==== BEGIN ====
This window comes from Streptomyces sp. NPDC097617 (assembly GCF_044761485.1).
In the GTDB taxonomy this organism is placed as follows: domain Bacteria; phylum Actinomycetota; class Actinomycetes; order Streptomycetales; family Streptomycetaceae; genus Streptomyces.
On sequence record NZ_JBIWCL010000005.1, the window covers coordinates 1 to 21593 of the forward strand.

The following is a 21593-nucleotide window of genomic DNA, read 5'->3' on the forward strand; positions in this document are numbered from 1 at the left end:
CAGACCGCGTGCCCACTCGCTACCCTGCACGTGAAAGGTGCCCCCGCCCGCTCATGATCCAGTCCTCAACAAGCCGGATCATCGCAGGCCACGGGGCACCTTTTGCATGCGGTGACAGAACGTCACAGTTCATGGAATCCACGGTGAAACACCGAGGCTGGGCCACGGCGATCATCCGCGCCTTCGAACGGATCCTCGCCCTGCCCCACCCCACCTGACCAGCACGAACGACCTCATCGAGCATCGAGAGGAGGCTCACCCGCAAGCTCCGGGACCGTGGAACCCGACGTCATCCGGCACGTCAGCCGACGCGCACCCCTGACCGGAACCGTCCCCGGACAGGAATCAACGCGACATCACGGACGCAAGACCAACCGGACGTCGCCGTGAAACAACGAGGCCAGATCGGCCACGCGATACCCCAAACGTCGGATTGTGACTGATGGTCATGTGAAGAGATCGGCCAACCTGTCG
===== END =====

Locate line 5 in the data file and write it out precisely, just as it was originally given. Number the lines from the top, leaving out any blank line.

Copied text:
CAGACCGCGTGCCCACTCGCTACCCTGCACGTGAAAGGTGCCCCCGCCCGCTCATGATCCAGTCCTCAACAAGCCGGATCATCGCAGGCCACGGGGCACCTTTTGCATGCGGTGACAGAACGTCACAGTTCATGGAATCCACGGTGAAACACCGAGGCTGGGCCACGGCGATCATCCGCGCCTTCGAACGGATCCTCGCCCTGCCCCACCCCACCTGACCAGCACGAACGACCTCATCGAGCATCGAGAGGAGGCTCACCCGCAAGCTCCGGGACCGTGGAACCCGACGTCATCCGGCACGTCAGCCGACGCGCACCCCTGACCGGAACCGTCCCCGGACAGGAATCAACGCGACATCACGGACGCAAGACCAACCGGACGTCGCCGTGAAACAACGAGGCCAGATCGGCCACGCGATACCCCAAACGTCGGATTGTGACTGATGGTCATGTGAAGAGATCGGCCAACCTGTCG